By CBS4 Political Specialist Shaun Boyd

DENVER (CBS4) – Denver’s school board is under fire from a charter school director and families who say the board is playing politics with kids education. The battle comes to a head Thursday when the board will vote on whether to allow Rachel B. Noel Middle School in Northeast Denver to add a high school.

Noel is not only the top performing public school in the city, according to Denver Public Schools, it’s one of the top two in the entire state based on its growth in math and English. The school is 94% minority and 80% low income.

(credit: CBS)

“And that speaks volumes to what our kids are capable of. It shuts down every single myth that you hear about our kids,” said Dr. Brandi Chin, founding director at Noel, a DSST charter school.

It opened three years ago with plans to add a high school in 2021. The expansion was contingent on every DSST high school being high performing.

The rating at Cole High School fell just below the mark last year, and its rating hasn’t been updated this year because of the pandemic. A district analysis last month found “important improvements” at Cole, enough to recommend Noel’s expansion.

DPS Board Member Jennifer Bacon – whose district includes Noel and Cole – isn’t convinced and she’s not alone. The board has repeatedly delayed a vote on the expansion.

Bacon says, “While it may feel like a promise is not being kept for the Noel students, we would say this network made a commitment to us for all their kids and we’re not willing to trade one for another.”

(credit: CBS)

Bacon says, in order for Noel to expand, the school it shares a building with now would also need to move. DSST insists it never asked for space or money and, it says, it will rent space if needed.

Chin says the board is playing politics – anti-charter politics, “I know without a shadow of a doubt if we were not a charter school, we wouldn’t have this conversation right now.”

Danielle Walker’s daughter, Caleah, is an 8th grader at Noel whose fate hangs in the balance.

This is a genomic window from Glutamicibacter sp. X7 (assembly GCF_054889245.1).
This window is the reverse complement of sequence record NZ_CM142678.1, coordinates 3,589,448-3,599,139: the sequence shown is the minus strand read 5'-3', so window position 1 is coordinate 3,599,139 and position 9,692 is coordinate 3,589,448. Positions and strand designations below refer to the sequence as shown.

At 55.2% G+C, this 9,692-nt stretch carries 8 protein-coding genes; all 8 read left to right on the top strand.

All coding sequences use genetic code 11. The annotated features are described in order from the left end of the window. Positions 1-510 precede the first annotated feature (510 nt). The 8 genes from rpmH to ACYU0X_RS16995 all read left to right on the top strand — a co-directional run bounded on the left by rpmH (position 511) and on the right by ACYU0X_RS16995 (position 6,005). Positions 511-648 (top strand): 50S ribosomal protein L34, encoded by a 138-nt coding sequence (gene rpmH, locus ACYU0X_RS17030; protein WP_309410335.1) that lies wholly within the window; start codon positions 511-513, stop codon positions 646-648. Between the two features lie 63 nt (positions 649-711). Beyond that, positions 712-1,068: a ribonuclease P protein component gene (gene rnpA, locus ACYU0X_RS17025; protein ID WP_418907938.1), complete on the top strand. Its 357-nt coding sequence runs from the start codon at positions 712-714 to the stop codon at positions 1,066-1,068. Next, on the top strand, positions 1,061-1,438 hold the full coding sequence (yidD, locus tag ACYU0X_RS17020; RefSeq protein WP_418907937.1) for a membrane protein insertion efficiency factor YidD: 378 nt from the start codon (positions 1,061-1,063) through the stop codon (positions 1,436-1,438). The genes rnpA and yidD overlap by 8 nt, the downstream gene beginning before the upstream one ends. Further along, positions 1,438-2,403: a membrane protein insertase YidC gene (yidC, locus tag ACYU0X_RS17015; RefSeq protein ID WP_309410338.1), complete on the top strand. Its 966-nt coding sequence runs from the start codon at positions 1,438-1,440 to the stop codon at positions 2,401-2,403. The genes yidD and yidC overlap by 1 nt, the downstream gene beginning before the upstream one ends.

“It’s very frustrating, infuriating, mind boggling.” Walker says the board should make its decision based on Noel’s performance not it’s charter school status. “They say they care about students of color, but they’re turning around and doing something that flies in face of it so blatantly.”

Bacon counters that it’s not just about kids of color at Noel.

“The DSST Cole kids deserve a quality education and what they’ve demonstrated is they have to be made and pushed to get there.”

Dr. Brandi Chin (credit: CBS)

If Noel’s expansion is denied, Bacon says, the 8th graders at Noel can go to another DSST school, but DSST says there are already 500 kids on waitlists at its other schools.

Chin says punishing Noel won’t help Cole, it’ll just hurt kids.

“All of this to me is, honestly, an egregious lack of leadership, lack integrity, lack of values to say we made a commitment to families and we need to uphold it.”

Shaun Boyd

Comments (2)
  1. Maes Hughes says:

    You understand that this school is in Montbello… And it happens to be 90% minority. This school is looking out for kids in a neighborhood in Denver that the city tends to write off like five points. The fact that Jennifer Bacon voted against a school that is one of the top in the state, primarily with minority students and wants to be the rep for Montbello, where the school is located is nuts. This school expanding would allow the students to continue their education in a school system that they are both comfortable with and to receive the education they are accustomed to, instead of scrambling to find a school that shares their ideals. If they try to use one of the other DSST schools they will be added to the giant waitlist there as well.

  2. saugden2 says:

    The role of the school board is to look out for ALL DPS kids, not just a handful. This is why Al Shanker dropped the movement he actually started in NYC. He and the teachers realized that a small group of kids was benefitting to the detriment of all the other children in the district. The initial argument for charters was that they could experiment, find better ways to educate kids, and then share that knowledge with traditional schools. I don’t see any sharing here. DSST wants to keep its tight control, help a few kids, and keep the privatizing going. Who’s being political?

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